TAMPA — He subsists on a mantra of blood, sweet and tears. Before weightlifting meets and even some football games, Devin Leacock consumes raw honey, as much as a jar of it.
"When I was lifting back when I was in school, our coach was big on sucking down a (raw) honey packet," said Jarret Debus, Leacock's lifting coach at Port Charlotte High. "(Leacock) has basically been a revolution with the honey thing in these weight meets."
A 270-pound defensive tackle who has signed with USF, Leacock will slurp another spoonful or so just before a lift. Then, whether seated at the edge of a weight bench or standing before a bar bedecked with 45-pound plates, he'll reverently lower his head in an effort to mentally lock in.
Then he grips the bar carefully, and hoists it skyward, toward history. The reigning Class 2A champion in the unlimited weight class, Leacock totaled 800 pounds (435 bench, 365 clean and jerk) at last season's state meet. This year, he's expected to break the overall state record of 830.
"My goal is a 900-pound total," he said.
Those familiar with Leacock's backstory like his odds. Beneath the thick torso and behind that perpetual smile lurks a bull terrier of a spirit that, quite literally, got sick of being pushed around and orchestrated his own transformation.
"Devin didn't have it easy," Debus said. "He's really defied a lot of odds truly just because of his work ethic and how hard he's worked to persevere."
The second-youngest of five children, Leacock acknowledges being overweight and suffering from a speech impediment as a grade-schooler in Loxahatchee. An easy target for bullies, he struggled in special-education classes and was forced to repeat third grade.
"Not like a small amount (of bullying), it was a pretty large amount," he recalled. "It goes deep."
So deep, his younger brother Brandon frequently came to his rescue.
"Brandon would punch kids in the mouth and I said, 'You're gonna get kicked out of school, you can't keep doing this,'" said Leacock's mother, Dawn. "He said, 'But they said bad stuff,' and Devin … was the sweetest kid."
Inspired by a PE coach, Leacock began doing push-ups, sit-ups and wall sits on his own. A breakthrough seemed to occur in eighth grade, when he made his middle school basketball team after being cut the year before. But his birthday fell five days before the FHSAA's maximum-age cutoff date, and he was ruled ineligible.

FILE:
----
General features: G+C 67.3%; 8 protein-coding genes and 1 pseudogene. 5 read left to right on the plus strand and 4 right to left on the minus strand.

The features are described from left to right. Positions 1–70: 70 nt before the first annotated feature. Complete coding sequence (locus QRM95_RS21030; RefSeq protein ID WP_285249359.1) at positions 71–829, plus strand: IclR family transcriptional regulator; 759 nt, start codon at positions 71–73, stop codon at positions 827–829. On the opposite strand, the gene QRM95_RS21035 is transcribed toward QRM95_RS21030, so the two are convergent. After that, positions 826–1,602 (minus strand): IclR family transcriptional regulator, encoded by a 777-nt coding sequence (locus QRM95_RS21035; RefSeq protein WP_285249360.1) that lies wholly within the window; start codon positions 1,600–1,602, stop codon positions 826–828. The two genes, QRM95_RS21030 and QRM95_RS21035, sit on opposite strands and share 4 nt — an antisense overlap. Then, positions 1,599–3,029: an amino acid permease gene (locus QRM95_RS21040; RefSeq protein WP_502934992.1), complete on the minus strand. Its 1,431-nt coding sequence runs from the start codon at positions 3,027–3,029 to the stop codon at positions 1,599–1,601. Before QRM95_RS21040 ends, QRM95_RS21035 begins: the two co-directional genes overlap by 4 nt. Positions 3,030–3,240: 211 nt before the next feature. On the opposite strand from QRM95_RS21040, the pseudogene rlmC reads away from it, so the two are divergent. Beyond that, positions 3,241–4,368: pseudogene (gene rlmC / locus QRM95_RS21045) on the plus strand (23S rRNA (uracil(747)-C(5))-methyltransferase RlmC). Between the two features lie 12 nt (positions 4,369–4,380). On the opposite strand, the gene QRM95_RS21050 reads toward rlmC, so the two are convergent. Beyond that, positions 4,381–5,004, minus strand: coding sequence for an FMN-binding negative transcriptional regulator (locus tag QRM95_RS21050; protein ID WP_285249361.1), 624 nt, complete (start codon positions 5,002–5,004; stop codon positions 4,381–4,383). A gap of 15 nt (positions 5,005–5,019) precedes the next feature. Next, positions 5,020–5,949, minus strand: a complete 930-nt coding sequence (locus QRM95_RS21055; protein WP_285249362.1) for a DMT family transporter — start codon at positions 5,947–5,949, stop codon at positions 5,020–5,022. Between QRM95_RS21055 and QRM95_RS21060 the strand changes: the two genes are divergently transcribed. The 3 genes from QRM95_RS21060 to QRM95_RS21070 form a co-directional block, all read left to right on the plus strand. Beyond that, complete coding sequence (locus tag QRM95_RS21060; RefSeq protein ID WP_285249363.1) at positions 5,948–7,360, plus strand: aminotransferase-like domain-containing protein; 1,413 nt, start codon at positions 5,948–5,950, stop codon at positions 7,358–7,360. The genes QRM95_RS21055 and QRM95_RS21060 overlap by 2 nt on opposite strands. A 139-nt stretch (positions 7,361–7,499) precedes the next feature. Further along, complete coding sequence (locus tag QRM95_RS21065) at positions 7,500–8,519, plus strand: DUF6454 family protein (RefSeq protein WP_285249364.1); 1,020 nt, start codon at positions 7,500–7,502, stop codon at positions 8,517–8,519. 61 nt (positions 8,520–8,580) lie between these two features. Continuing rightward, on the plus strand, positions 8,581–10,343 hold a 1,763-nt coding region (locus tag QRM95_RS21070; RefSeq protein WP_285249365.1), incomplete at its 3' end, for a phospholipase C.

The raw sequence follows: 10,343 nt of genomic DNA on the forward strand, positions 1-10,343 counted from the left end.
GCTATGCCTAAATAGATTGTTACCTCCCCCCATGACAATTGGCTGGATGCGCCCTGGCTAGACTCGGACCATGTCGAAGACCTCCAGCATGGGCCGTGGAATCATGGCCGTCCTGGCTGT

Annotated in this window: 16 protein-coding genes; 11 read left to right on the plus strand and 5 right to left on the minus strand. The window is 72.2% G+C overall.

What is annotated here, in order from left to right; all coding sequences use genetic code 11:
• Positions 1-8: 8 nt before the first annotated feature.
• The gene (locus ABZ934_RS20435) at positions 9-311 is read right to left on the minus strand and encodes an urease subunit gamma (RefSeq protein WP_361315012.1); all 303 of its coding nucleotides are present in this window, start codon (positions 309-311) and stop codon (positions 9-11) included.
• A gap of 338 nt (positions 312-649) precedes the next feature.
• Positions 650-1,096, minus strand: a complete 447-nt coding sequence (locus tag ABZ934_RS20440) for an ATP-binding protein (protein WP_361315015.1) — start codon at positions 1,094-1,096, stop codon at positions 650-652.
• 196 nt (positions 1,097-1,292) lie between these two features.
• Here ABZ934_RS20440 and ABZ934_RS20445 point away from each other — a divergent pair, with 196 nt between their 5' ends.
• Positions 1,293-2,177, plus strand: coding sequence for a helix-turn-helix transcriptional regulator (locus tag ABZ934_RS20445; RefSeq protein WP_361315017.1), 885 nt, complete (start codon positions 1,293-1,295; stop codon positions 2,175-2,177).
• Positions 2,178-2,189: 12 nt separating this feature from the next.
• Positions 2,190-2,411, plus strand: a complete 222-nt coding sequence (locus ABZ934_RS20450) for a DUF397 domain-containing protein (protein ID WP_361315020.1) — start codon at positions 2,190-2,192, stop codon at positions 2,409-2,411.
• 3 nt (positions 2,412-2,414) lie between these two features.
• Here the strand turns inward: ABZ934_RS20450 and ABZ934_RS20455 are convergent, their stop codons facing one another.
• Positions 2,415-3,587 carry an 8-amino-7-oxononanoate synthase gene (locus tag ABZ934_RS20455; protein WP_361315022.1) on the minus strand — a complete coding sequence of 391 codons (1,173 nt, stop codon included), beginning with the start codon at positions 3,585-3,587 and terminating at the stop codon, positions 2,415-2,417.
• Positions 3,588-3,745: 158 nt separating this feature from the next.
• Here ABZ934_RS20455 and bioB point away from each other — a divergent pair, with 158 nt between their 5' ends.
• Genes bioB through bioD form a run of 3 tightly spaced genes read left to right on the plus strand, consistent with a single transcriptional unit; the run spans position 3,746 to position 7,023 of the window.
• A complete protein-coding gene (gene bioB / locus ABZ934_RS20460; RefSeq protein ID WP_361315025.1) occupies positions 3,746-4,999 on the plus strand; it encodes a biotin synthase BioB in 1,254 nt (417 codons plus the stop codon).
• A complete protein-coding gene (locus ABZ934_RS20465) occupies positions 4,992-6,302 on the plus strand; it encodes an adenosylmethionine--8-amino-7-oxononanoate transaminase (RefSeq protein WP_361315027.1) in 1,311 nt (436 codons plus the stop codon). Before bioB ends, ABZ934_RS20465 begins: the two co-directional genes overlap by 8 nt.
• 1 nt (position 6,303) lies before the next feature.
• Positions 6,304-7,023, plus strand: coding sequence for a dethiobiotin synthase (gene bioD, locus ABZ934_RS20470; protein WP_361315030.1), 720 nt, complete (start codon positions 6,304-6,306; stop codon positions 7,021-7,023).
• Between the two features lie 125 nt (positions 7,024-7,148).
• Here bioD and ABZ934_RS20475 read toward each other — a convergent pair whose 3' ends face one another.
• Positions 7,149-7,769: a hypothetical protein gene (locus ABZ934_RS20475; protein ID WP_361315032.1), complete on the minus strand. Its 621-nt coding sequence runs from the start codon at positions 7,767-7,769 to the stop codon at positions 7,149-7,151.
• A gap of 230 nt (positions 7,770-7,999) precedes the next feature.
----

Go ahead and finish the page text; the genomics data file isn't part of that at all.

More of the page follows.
Undeterred, he spent the ensuing summer running stadiums, then joining the football players for preseason conditioning at Seminole Ridge High. When the football team had its first bench-press evaluation, Leacock says he maxed out at 225 pounds.
"And then the coach came up to me and was like, 'You should be on the weightlifting team,' " he said. "I just started from there. But I realized how strong I had gotten from doing push-ups and sit-ups."
By the time the family moved to Port Charlotte prior to Leacock's sophomore year, Dawn said her son had blossomed.
"He would go work out, and he transformed his body from this chubby little kid to what we're seeing now," she said. "He got thin and he made the (Seminole Ridge) football team, and he just changed everything. … Plus, he started getting into normal classes."
Less than three years later, Leacock is a 6-foot-3, three-star football recruit, Port Charlotte's reigning homecoming king, and one of 24 players who signed with USF during the NCAA's early signing period in December.
At least three times a week, he arrives to school well before Debus — and even daybreak — in his green Toyota Camry (replete with Bulls vanity plate, steering-wheel cover and valve-stem caps) to join fellow defensive lineman Luidson Jeanty for a pre-dawn workout.
Debus said if Leacock had his druthers, he'd lift five days a week. Clearly, he remains irked that he totaled "only" 800 pounds at last year's state meet, the result of some technique flaws and a tweaked wrist. But if history is any indicator, that dogged spirit won't rest until 900 is reached.
How else does one evolve from bullied to Bull?
"He's an impressive, impressive person," Debus said.
Contact Joey Knight at firstname.lastname@example.org. Follow @TBTimes_Bulls.